Education volunteer Taner Koçyiğit wrote about his life in Pakistan, where he spent 14 years having gone there even chancing to sell vacuum cleaners for the sake of ‘Hizmet’ if necessary. In the second part of his memoirs, he told us about his arrival in Islamabad, the surprise he gave to those who had been waiting for him and how he went to Attock, his first place of duty.
When I reached Islamabad, I passed the exit gate of the airport terminal through a corridor lined by ropes of about 20 metres in length. Later, I managed to steer clear of the people who shouted “Taxi!” and tried to grab my bag. I started looking for Mr. Ramazan who was waiting for me. However, I could not succeed finding him. I had neither a number nor information about the appearance of the person who would meet and greet me. I was approaching everyone I thought might be waiting for me and was passing them by looking into their eyes …
I was hoping that each person I approached would be Mr. Ramazan, but I could not find him despite repeated trials and errors that took about an hour. There was hardly anyone left in front of the outdoor reception area. Why then, I passed in front of a person three or four times to see if he was waiting for me. He was looking at me too but was not reacting at all. Finally, I could not stand it and asked him in Turkish, “Are you waiting for someone?” The reply “Yes” I heard at that moment was as valuable to me as my wife’s “Yes” to me years later during our marriage.
Mr. Halit showed up with a breakfast tray
Mr. Ramazan and I immediately headed towards a car that seemed very small. I said under my breath “Hopefully, ours is not that tiny red car!” because it seemed impossible to get in that car with suitcases since we were both over 1.90 metres in height. Somehow, we fit into that tiny car. In a humid and hot weather, we drove towards the head office of the PakTurk Schools. Along the way, I looked around with admiration. I could feel the excitement of having arrived in my new place of duty.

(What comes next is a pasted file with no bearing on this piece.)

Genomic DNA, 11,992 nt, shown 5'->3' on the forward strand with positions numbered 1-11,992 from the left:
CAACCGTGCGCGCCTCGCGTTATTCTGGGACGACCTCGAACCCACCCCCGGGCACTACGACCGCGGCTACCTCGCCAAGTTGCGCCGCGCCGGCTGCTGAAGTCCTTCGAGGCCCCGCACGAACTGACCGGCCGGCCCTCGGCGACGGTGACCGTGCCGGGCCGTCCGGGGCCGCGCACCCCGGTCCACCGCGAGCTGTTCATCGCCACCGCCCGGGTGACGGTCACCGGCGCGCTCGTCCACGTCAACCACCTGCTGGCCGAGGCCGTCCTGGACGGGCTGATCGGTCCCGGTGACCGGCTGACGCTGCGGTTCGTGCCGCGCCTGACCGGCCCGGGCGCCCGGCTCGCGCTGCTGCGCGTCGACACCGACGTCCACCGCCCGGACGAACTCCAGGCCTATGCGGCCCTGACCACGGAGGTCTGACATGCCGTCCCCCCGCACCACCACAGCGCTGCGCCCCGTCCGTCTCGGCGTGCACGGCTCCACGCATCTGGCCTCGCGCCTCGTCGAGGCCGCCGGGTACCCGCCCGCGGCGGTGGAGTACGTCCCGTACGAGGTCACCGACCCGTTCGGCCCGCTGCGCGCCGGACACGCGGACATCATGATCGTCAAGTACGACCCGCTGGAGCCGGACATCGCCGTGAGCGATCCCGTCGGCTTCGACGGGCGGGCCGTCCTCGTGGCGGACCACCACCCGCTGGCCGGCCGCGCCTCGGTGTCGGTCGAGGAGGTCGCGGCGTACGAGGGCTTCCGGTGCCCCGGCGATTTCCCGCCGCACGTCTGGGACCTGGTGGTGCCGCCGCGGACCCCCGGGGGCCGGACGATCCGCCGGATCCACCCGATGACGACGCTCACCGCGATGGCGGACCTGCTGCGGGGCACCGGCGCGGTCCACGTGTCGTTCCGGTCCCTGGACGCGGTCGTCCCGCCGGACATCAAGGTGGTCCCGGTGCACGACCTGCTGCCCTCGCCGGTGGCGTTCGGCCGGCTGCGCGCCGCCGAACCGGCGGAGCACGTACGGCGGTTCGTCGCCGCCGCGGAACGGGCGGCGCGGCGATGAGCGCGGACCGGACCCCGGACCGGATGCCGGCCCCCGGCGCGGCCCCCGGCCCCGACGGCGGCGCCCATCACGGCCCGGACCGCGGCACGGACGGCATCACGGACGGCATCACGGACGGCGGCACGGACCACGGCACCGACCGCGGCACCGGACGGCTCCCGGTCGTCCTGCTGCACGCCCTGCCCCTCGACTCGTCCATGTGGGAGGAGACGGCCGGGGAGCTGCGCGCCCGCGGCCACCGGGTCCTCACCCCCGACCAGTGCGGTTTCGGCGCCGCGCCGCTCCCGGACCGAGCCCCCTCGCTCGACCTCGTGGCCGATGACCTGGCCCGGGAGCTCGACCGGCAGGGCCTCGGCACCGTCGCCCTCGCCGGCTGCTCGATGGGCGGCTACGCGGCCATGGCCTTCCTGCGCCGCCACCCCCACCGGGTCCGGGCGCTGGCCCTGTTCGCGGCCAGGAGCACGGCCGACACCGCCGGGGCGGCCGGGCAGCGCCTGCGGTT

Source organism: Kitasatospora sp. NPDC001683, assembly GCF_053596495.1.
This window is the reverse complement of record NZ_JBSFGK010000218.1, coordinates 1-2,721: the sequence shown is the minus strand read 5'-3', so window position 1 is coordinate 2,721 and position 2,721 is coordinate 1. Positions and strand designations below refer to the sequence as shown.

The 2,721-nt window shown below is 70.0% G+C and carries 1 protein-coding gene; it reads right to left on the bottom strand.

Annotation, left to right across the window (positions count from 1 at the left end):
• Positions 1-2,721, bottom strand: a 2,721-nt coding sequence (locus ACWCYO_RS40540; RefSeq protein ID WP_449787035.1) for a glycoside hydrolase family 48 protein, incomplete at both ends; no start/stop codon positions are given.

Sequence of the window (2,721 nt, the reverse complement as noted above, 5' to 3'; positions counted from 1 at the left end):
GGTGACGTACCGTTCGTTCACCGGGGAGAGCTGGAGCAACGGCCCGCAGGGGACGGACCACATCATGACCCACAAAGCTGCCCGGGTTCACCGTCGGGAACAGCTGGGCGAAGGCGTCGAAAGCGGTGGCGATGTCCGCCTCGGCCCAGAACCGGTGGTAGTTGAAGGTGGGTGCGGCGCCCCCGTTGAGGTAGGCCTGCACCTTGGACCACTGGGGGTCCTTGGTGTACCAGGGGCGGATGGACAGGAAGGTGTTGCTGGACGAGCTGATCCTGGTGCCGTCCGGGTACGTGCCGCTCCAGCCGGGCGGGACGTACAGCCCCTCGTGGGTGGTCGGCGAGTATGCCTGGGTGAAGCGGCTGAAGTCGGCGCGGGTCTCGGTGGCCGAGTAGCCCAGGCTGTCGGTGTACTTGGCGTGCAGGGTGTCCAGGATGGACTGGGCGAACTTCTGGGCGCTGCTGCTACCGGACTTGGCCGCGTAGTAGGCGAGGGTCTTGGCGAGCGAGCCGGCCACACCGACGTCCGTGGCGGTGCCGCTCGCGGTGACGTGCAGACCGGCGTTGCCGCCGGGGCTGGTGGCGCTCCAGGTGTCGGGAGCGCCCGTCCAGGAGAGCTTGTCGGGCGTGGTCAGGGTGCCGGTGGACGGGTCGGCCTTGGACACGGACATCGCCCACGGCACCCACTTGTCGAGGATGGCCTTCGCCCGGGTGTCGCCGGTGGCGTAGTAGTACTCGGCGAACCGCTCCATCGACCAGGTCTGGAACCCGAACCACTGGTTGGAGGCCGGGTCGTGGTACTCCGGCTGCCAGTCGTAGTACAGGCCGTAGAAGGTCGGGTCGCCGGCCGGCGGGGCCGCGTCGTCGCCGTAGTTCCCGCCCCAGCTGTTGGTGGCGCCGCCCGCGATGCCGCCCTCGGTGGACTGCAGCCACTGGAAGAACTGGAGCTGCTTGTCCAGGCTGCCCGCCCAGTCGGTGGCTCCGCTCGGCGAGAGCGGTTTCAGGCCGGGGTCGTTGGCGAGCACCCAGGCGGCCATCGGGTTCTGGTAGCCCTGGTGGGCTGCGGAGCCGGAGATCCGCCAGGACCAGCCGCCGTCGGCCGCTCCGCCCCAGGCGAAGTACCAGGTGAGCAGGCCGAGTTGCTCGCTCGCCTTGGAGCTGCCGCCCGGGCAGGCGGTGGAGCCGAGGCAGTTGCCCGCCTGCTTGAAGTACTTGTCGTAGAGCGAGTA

After resting for a few hours in a room at the head office, I went out. While I greeted and chatted in front of my room with a local employee who introduced himself as Ali the Tea Boy, the door of the upper floor opened. I looked up, Mr. Halit Esendir was bringing breakfast in a tray. He asked, “Where’s Mr. Taner? Is it he inside?” He was surprised when I blurted, “It is me!” Mr. Halit asked again, “Is that you?” and I replied, “Yes, it’s me.” “Let’s have breakfast, then,” he said as he entered my room. He placed the breakfast tray on the floor and we had breakfast together.
They expected to receive a solemn and experienced teacher
At that moment, I realized why Mr. Ramazan had seen me repeatedly for an hour while waiting at the airport, but had not been able to realize why I had not been “the awaited person”. Both Mr. Halit and Mr. Ramazan were waiting for a well-dressed and solemn teacher, but they were quite surprised when they met a young man resembling a high school student. I think the reason for that was what we had been through during my phase of arrival in Pakistan. Several times a day I e-mailed to someone in Pakistan and reported almost my every move. The person with whom I was in contact provided information to the school administrators at the meetings, saying, “Mr. Taner is here, Mr. Taner is there…” As such, the school administrators expected to meet an experienced, old-headed person. My name had been mentioned so much frequently that at the end of a meeting some people even said this: “Brother, who is this Mr. Taner? How important is he? A family arrived recently and you told them ‘get in a taxi and come here!’ 😊